The Vango Freedom has been one of our best-selling travel backpacks for as long as we can remember. 2018 sees the introduction of the next generation of Freedom, enter Freedom II, with new colour ways, fabrics and features. As the Freedom has remained largely unchanged for the last couple of years, a design overhaul is pretty exciting, if a little nerve-racking…so let’s see what exactly has changed.
One thing that remains unchanged is that the Freedom is available in either a 60+20 or 80+20 litre size. In terms of colour ways, the previous model was available in black or purple (60+20 size), which have now been replaced with grey/blue, grey/green and blue options. The 80+20 model only comes in two colour options, with a choice of grey/blue or blue.
Personally, I think Vango could have just offered two different colour ways across the range rather than three, as there isn’t really too much of a difference between the two grey options. The grey/green uses a deeper blue on the trim, which is a little less ‘in your face’ compared to the blue trim on the grey/blue model.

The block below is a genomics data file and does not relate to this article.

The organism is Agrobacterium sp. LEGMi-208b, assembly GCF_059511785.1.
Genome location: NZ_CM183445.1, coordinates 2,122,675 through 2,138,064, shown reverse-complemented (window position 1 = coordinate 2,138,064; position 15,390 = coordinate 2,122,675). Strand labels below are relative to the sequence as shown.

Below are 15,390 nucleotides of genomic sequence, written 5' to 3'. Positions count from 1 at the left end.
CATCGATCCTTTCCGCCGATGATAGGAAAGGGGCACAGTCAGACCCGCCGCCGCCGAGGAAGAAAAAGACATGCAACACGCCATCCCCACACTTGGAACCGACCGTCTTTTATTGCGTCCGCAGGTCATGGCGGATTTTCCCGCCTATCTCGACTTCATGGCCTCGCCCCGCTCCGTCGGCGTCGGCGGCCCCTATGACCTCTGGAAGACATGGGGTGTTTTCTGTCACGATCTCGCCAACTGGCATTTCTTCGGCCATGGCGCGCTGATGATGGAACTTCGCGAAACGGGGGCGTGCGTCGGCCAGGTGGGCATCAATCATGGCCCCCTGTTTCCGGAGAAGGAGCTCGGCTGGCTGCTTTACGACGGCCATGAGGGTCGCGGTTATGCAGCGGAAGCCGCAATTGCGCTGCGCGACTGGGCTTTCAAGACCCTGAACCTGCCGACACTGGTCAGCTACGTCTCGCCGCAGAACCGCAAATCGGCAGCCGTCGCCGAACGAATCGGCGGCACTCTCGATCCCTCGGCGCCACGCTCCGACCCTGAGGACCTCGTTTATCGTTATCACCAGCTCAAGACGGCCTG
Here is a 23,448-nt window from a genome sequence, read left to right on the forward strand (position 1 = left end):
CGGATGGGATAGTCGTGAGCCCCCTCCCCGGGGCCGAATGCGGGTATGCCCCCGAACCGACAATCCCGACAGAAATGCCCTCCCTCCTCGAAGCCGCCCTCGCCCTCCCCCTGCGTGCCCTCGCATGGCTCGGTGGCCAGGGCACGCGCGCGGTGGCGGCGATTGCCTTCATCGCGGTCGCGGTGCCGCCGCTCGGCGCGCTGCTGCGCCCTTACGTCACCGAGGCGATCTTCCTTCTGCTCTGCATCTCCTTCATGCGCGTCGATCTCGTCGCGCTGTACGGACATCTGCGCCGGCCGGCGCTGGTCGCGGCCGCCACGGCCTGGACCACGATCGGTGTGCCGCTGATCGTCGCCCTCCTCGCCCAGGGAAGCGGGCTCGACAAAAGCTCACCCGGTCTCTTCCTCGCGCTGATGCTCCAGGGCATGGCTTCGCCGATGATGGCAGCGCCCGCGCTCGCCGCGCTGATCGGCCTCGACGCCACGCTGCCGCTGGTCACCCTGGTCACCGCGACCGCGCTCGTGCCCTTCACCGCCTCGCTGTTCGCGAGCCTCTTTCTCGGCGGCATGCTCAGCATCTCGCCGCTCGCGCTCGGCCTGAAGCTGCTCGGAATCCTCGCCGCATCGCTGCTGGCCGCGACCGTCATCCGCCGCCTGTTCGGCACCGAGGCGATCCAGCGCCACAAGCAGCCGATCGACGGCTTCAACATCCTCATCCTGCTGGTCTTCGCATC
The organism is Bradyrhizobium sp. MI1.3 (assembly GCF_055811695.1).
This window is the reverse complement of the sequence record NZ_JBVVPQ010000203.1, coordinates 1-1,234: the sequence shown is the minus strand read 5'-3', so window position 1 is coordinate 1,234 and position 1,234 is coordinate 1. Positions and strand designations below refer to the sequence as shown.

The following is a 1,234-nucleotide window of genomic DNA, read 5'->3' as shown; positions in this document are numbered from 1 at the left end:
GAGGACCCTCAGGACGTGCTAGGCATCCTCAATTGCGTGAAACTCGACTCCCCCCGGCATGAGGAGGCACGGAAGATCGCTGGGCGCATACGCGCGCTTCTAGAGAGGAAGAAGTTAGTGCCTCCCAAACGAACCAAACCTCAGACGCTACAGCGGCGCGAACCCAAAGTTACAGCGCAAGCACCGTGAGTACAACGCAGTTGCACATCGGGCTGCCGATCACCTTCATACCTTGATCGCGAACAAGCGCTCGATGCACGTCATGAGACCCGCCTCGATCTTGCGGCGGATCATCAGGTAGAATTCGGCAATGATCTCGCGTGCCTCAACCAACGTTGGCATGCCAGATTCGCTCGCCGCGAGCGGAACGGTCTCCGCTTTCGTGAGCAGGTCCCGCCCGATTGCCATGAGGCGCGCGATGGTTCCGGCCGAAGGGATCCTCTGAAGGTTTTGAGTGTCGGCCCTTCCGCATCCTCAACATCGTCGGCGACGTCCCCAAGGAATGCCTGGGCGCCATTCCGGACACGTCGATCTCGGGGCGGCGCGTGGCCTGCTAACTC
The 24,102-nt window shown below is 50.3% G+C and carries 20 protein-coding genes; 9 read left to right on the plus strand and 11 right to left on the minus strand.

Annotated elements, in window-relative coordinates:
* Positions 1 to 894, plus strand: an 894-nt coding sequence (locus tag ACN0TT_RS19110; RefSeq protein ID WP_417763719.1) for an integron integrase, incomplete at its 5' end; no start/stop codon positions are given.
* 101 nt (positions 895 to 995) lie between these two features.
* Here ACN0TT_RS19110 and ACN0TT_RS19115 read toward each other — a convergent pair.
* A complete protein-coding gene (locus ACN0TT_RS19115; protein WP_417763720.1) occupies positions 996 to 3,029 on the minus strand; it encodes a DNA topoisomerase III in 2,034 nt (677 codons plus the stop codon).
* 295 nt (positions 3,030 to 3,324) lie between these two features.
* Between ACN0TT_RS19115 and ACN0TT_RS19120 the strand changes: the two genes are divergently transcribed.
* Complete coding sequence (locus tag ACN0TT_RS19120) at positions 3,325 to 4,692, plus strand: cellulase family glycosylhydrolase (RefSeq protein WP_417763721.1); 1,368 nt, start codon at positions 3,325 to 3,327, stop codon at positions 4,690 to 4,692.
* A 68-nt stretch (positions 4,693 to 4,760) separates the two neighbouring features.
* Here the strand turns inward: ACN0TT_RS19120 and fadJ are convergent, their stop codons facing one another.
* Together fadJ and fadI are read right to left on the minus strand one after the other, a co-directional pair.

The Freedom II uses Vango’s new Protex 4:2 fabric, which is designed to be lightweight and extra durable. The new materials look to be of good quality and Vango have given the pack a reinforced base for added durability with a PU coated front panel water-resistance. On reading the new specification, it seems that Vango have managed to make the Freedom II slightly lighter than the previous model at 2.92kg (the old model weighed 3.05kg), which is always good when you’re trying to get as much out of your luggage allowance as possible!
Likes its predecessor, the Vango Freedom II sits within our mid-range of backpacks and is perfect for travellers who want a good quality backpack for travelling, without breaking the bank. The 60+20 model has an RRP of £100.00 and the 80+20 model has an RRP of £120.00. The RRP’s have jumped up a little bit compared to last year’s model, but as the Freedom II uses more premium fabrics (and manufacturing costs have increased) the price increase is understandable.